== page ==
By Anne Murphy and Jean Spencer
Financial services is one of least trusted industries globally, and without building a relationship with prospects based on integrity and accountability, it’s hard to get new customers on board—which is where content comes into play.
76% of financial services professionals believe content marketing is the most effective way to regain trust. Dun & Bradstreet, a data and analytics company with financial as a significant portion of their portfolio, is no exception.
By investing in Kapost to manage their marketing content processes and analysis, and focusing on persona- and sales stage-based content efforts, they’ve built a marketing strategy that connects deeply with prospects and delivers actionable data around what’s working or failing.
One of the biggest issues marketers face, says Brad Young, the global content strategy leader at D&B, is not knowing if the content you’re creating is making an impact on the revenue and growth goals of the company.
“We ‘content people’ like to think of [content’s] value in terms of likes and tweets and page views and the folks in the hallway saying how much they liked their blog post,” explains Young.
“But true success is in aligning your approach to the mission of the company and delivering experiences that drive that home.”
To build a data-based marketing engine driven by content, Young suggests the following four steps:
“First, you have to actually know what the goals of the company are. Second, you have to work your inside game—networking across the company to understand how those goals manifest themselves from product to product, persona to persona, and then applying those learnings to content development. Third, you have to think of content as a continuum and take responsibility for integration and consistency of storylines from top of funnel (really emotional, broader reaching stories) to end of funnel (promotional stuff that tells why your products and services are better than the guy’s down the street). And fourth, you have to learn to respond to the feedback that matters most: sure, your boss and key business stakeholders, but more important the feedback you get from the data.”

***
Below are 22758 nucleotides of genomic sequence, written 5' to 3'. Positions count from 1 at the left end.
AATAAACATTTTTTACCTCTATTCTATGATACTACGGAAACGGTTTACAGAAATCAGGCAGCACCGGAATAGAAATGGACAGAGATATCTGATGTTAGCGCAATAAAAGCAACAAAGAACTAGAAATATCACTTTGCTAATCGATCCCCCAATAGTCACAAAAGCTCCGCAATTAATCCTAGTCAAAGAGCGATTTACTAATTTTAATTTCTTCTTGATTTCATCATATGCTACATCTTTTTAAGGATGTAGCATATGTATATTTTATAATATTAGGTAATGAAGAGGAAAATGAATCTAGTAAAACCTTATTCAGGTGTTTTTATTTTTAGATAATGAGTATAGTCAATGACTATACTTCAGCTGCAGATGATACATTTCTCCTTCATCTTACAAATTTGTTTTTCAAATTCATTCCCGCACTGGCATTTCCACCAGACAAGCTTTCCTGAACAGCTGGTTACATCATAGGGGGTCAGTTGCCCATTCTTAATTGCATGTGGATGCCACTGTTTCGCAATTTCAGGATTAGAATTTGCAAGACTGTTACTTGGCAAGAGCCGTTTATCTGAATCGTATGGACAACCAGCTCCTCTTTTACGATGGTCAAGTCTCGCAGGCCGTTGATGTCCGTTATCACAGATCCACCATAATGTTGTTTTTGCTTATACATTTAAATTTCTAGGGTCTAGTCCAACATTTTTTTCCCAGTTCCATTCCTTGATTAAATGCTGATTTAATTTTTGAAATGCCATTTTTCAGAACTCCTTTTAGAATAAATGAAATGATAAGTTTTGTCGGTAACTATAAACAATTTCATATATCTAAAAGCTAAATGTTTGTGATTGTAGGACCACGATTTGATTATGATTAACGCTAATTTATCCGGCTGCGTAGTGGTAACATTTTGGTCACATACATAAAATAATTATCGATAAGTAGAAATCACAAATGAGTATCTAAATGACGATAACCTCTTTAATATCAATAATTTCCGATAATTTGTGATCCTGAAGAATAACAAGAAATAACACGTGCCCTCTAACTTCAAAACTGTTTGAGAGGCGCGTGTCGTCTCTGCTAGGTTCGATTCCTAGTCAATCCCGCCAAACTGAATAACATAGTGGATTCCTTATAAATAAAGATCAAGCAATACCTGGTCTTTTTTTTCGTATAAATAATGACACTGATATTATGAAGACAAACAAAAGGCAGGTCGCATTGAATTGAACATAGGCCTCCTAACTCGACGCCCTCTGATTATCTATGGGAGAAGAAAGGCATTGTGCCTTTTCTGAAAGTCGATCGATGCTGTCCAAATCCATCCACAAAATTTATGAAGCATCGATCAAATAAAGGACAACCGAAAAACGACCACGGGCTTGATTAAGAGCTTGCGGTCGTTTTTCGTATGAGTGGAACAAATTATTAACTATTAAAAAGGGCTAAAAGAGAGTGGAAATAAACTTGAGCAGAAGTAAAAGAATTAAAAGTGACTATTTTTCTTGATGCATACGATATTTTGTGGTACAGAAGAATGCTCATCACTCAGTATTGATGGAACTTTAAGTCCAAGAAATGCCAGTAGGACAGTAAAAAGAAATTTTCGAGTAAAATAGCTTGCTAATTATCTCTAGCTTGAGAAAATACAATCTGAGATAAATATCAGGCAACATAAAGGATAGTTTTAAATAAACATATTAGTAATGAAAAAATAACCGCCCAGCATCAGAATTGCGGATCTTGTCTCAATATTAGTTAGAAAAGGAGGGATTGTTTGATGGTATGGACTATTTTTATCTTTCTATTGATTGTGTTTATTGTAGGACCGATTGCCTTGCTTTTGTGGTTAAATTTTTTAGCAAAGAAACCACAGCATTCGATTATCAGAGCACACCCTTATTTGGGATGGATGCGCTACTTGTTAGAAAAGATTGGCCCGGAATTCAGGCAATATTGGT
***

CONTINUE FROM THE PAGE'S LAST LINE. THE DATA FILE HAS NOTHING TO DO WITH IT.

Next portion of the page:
Critical components of getting this operation up and running are organization and access. Often, content is lost somewhere in a spreadsheet or email, and the right people aren’t able to find what they’re looking for.
“Worse than spreadsheets—[content is] probably living in some email somewhere, and you probably had to delete the attachment because you hit your email capacity and couldn’t send a response, so when you have to go back and refer to it later for your next ebook you can’t find the attachment.”
Kapost provides a single content hub, with all assets consistently tagged and organized for the execution of a persona-based marketing strategy.
“We have clear, concise use cases that map our customer pain points to the data-driven products and services Dun & Bradstreet offers,” says Young. “Kapost helps us map to these very easily and stick to the lanes—the persona-based topic areas where we can credibly meet knowledge needs and satisfy curiosities of our target audiences.”
In many organizations, creating content is considered a tactic. But at it’s most effective—like at Dun & Bradstreet—content drives marketing’s efforts and ties directly to business goals and buyer needs.
“Asking your data the right questions based on business goals and then listening to and learning from the answers is critical.”